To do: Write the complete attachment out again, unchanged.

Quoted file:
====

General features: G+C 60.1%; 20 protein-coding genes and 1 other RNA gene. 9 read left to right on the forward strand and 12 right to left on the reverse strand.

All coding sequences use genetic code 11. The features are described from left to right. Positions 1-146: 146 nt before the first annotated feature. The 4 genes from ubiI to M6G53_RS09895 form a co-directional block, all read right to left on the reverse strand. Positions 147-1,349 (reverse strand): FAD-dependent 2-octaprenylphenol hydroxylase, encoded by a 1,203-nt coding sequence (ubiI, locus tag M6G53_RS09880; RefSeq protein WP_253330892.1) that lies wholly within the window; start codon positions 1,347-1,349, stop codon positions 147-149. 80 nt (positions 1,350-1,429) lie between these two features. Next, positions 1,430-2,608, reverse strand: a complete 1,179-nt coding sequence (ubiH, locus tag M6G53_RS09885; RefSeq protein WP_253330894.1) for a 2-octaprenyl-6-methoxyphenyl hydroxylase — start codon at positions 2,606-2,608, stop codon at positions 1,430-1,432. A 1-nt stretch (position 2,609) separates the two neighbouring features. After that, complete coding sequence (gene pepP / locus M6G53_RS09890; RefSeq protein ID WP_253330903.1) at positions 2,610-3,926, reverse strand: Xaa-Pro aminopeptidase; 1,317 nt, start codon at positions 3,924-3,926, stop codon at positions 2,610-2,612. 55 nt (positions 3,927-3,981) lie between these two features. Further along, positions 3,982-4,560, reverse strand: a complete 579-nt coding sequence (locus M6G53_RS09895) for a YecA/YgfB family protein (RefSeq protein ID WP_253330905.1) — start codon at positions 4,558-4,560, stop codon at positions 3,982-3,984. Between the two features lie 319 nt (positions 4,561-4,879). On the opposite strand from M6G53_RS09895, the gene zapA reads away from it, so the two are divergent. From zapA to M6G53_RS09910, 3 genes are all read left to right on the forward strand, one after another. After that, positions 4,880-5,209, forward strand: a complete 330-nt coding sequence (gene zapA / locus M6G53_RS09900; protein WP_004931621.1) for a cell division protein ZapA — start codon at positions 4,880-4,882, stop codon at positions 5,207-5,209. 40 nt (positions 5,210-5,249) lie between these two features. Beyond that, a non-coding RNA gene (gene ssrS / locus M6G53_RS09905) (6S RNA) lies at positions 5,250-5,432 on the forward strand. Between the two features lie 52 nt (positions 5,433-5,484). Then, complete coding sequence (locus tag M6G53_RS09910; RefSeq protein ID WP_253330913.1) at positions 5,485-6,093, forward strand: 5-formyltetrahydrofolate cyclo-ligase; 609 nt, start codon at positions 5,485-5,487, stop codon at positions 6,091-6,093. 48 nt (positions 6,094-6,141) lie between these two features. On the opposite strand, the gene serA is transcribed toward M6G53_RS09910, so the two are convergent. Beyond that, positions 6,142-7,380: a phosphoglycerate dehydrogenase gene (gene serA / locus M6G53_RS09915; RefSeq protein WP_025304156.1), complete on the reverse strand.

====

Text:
General features: G+C 60.1%; 20 protein-coding genes and 1 other RNA gene. 9 read left to right on the forward strand and 12 right to left on the reverse strand.

All coding sequences use genetic code 11. The features are described from left to right. Positions 1-146: 146 nt before the first annotated feature. The 4 genes from ubiI to M6G53_RS09895 form a co-directional block, all read right to left on the reverse strand. Positions 147-1,349 (reverse strand): FAD-dependent 2-octaprenylphenol hydroxylase, encoded by a 1,203-nt coding sequence (ubiI, locus tag M6G53_RS09880; RefSeq protein WP_253330892.1) that lies wholly within the window; start codon positions 1,347-1,349, stop codon positions 147-149. 80 nt (positions 1,350-1,429) lie between these two features. Next, positions 1,430-2,608, reverse strand: a complete 1,179-nt coding sequence (ubiH, locus tag M6G53_RS09885; RefSeq protein WP_253330894.1) for a 2-octaprenyl-6-methoxyphenyl hydroxylase — start codon at positions 2,606-2,608, stop codon at positions 1,430-1,432. A 1-nt stretch (position 2,609) separates the two neighbouring features. After that, complete coding sequence (gene pepP / locus M6G53_RS09890; RefSeq protein ID WP_253330903.1) at positions 2,610-3,926, reverse strand: Xaa-Pro aminopeptidase; 1,317 nt, start codon at positions 3,924-3,926, stop codon at positions 2,610-2,612. 55 nt (positions 3,927-3,981) lie between these two features. Further along, positions 3,982-4,560, reverse strand: a complete 579-nt coding sequence (locus M6G53_RS09895) for a YecA/YgfB family protein (RefSeq protein ID WP_253330905.1) — start codon at positions 4,558-4,560, stop codon at positions 3,982-3,984. Between the two features lie 319 nt (positions 4,561-4,879). On the opposite strand from M6G53_RS09895, the gene zapA reads away from it, so the two are divergent. From zapA to M6G53_RS09910, 3 genes are all read left to right on the forward strand, one after another. After that, positions 4,880-5,209, forward strand: a complete 330-nt coding sequence (gene zapA / locus M6G53_RS09900; protein WP_004931621.1) for a cell division protein ZapA — start codon at positions 4,880-4,882, stop codon at positions 5,207-5,209. 40 nt (positions 5,210-5,249) lie between these two features. Beyond that, a non-coding RNA gene (gene ssrS / locus M6G53_RS09905) (6S RNA) lies at positions 5,250-5,432 on the forward strand. Between the two features lie 52 nt (positions 5,433-5,484). Then, complete coding sequence (locus tag M6G53_RS09910; RefSeq protein ID WP_253330913.1) at positions 5,485-6,093, forward strand: 5-formyltetrahydrofolate cyclo-ligase; 609 nt, start codon at positions 5,485-5,487, stop codon at positions 6,091-6,093. 48 nt (positions 6,094-6,141) lie between these two features. On the opposite strand, the gene serA is transcribed toward M6G53_RS09910, so the two are convergent. Beyond that, positions 6,142-7,380: a phosphoglycerate dehydrogenase gene (gene serA / locus M6G53_RS09915; RefSeq protein WP_025304156.1), complete on the reverse strand.